There are evidently mixed motives for not saying anything, but I have come to believe that many ashtanga teachers have experienced trauma in their childhood and that this is a contributing factor in their denials and unwillingness to make a statement about KPJ's abuses. It also causes them to deflect blame for their own complicity back onto victims of KPJ's abuse who are willing to speak out publicly.


"What is denial? It is a state of incomplete trauma. It is the condition of being stuck in the very first stage of unprocessed trauma: shock and disbelief. It is the prolonged inability to believe that the parent you thought loved you, only used you....

Denial gets projected onto everything concerning love in adult life through power dynamics....

You can find yourself devoting your entire life to an abusive guru or spiritual leader, protecting their bad habits, watching as they engage in sexual assault, without ever wavering in your love, hoping in vain they will one day return it....

This denial can be so strong that when victims start to speak up about this guru, followers staunchly defend him, deflecting his behavior and blaming the victims....  

To wake up from protecting someone to whom you give your power, you need to allow yourself to know that everything you valued was a sham, that this person you thought was so special didn’t have special powers, that they stole the love you freely gave to them to feed their power addiction, that they exploited you and everyone else who came near them, that they were incapable of loving, that they filled the emptiness created by lack of self-esteem with power, and you filled the emptiness created by your lack of self-esteem with your investment in their power, so it would rub off on you....

To wake up from protecting an authority figure...  means that you have to acknowledge that your entire life has been invested in something that was worthless, and that you were spiritually and emotionally stuck, even as your worldly power and status increased." 

Anneke Lucas - The Girl in the Ditch - https://annekelucas.com/writing/2019/5/25/the-girl-in-the-ditch

These profound reflections of Anneke's came as a result of my attempts to mediate or heal a rift between her and someone who had staunchly defended Pattabhi Jois after he had sexually assaulted her. His response to these attempts at healing and mediation was to deflect blame and responsibility back onto Anneke. The result of this was to re-victimize her and take her back into her trauma.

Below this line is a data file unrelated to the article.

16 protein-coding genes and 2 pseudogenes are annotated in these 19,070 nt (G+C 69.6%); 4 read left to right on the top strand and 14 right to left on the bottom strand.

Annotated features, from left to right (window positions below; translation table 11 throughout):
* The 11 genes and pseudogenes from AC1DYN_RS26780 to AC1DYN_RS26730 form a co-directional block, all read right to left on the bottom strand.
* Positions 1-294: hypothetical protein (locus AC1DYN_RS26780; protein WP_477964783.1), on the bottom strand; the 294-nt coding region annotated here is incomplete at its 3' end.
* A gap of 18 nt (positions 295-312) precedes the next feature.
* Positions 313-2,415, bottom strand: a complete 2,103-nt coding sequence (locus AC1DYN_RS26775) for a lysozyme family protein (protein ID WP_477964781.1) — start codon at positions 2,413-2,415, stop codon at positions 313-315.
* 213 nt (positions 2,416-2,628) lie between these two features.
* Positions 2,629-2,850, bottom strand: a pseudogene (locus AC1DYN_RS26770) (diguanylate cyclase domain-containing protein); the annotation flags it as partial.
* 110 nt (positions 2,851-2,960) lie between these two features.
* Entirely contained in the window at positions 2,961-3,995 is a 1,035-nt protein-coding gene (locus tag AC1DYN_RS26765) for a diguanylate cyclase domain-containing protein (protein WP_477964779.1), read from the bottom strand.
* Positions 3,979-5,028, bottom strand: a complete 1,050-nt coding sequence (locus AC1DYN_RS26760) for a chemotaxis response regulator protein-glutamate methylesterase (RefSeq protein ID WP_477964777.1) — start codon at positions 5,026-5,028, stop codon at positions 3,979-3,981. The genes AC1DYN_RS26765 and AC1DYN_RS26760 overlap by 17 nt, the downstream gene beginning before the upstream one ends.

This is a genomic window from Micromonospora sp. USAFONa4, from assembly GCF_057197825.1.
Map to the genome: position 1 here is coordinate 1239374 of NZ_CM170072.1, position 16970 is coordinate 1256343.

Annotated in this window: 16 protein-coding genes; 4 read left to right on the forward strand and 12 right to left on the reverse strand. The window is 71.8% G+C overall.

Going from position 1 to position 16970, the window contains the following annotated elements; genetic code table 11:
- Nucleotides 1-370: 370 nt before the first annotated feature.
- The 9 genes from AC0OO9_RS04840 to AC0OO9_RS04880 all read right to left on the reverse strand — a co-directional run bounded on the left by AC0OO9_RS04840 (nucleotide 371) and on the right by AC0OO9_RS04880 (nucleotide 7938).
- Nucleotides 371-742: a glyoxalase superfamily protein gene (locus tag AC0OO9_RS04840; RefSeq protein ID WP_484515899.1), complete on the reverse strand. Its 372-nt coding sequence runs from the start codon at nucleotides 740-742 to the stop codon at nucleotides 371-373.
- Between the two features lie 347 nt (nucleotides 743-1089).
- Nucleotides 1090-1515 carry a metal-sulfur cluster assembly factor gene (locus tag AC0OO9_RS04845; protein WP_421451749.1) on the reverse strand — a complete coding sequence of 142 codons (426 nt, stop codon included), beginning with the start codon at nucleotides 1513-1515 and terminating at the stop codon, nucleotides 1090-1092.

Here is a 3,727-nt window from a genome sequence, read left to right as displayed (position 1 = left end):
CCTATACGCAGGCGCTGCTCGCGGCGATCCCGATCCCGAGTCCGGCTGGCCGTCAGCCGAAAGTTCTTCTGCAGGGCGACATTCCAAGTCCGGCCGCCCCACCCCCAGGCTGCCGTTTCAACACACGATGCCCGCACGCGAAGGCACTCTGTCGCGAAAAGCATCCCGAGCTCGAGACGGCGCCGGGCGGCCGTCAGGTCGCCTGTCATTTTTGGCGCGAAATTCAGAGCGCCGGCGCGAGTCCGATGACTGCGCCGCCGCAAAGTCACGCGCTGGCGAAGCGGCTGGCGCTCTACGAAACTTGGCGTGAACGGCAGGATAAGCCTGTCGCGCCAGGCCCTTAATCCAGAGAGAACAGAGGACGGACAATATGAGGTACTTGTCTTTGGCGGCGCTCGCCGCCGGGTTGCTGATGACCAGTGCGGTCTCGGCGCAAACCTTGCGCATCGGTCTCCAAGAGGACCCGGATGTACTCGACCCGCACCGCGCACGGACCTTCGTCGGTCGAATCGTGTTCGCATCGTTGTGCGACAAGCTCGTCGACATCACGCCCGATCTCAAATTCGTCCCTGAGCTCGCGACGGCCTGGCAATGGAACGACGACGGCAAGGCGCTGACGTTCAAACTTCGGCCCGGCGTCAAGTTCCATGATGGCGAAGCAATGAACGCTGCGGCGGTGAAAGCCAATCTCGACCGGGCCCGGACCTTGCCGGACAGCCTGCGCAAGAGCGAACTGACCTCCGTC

After several days of dark reflection, she re-emerged with new insight and strength and wrote this piece about her early experience and the dynamics of abuse and denial as they get re-hashed continuously throughout life.


We are imperfect beings. We all have weaknesses. One of the reasons teachers do not come out and say something is that it opens us up to accusations of hypocrisy. "When you point the finger, there are four fingers pointing back at you." This is true. "Let the one who is without blame throw the first stone!"

The reason to speak is not to criticize - it is to give support to those who have been assaulted. It is to foster and facilitate healing, acknowledgement and understanding. In doing so we expose our own faults, our own complicity, we open ourselves up to scrutiny.

Many teachers feel the need to be some kind of example to their students, at least to hide their imperfections. How can we teach yoga and still have human frailty and faults? Students also want their teachers to be perfect, to be an example of what yoga can do for you.

That is how students wanted to feel about KPJ. Even if he showed some human weaknesses, we wanted to believe they were minor and insignificant. We wanted to elevate the qualities that made him into an authoritative guru, into an example of human excellence.

We inherited the guru system from him in our teaching. It is a system of power. It is a system that elevates the teacher to unquestionable authority, a transcending of normal human frailties and imperfections. But this is to create a deception, an untenable illusion - a lie that inevitably has to break down and be revealed for the falseness it represents.

We are no more evolved than our students, in fact we may often be less evolved! We may be in deeper delusion and denial and we may have even been involved in criminal complicity and collusion, in grooming students for sexual assault and gaslighting their experiences. 

Those of us who have profited from our association with KPJ and have promoted his name and teachings have a duty to be of service to those who have been harmed. This may undermine the image we have cultivated over decades and expose us to scrutiny. This may expose our teachings and stories about ourselves as a sham. Instead of being a disaster, this should prove to be an opportunity to evolve, to become honest, to move closer to truth.

As I said to the teacher who wanted to spend the anniversary of KPJ's death in her own positive memories:

"Of course it is painful to own this statement - that should be no surprise.

Again, I will emphasize that this is a move to help those who have felt violated by KPJ's actions.

There is NO DOUBT that the way he touched some students was completely wrong - I know you saw it and even experienced it, as you expressed it to me last time we met.

The fact that it happened repeatedly even though he was asked not to do it indicates that he did not respect women in the way you want to believe, in a way that is supportive of genuine spiritual experience and evolution. Your personal journey, then, does not respect the real experience of others, nor does it support their healing or spiritual evolution. And ultimately it cannot be called spiritual, because that has to be something selfless. Following the yama is not personal, it honors others.

It may not feel healing for you, it may open a wound, or it may make you look at a wound that is there and you are avoiding looking at. But it is healing for those whose experience has been denied and undermined.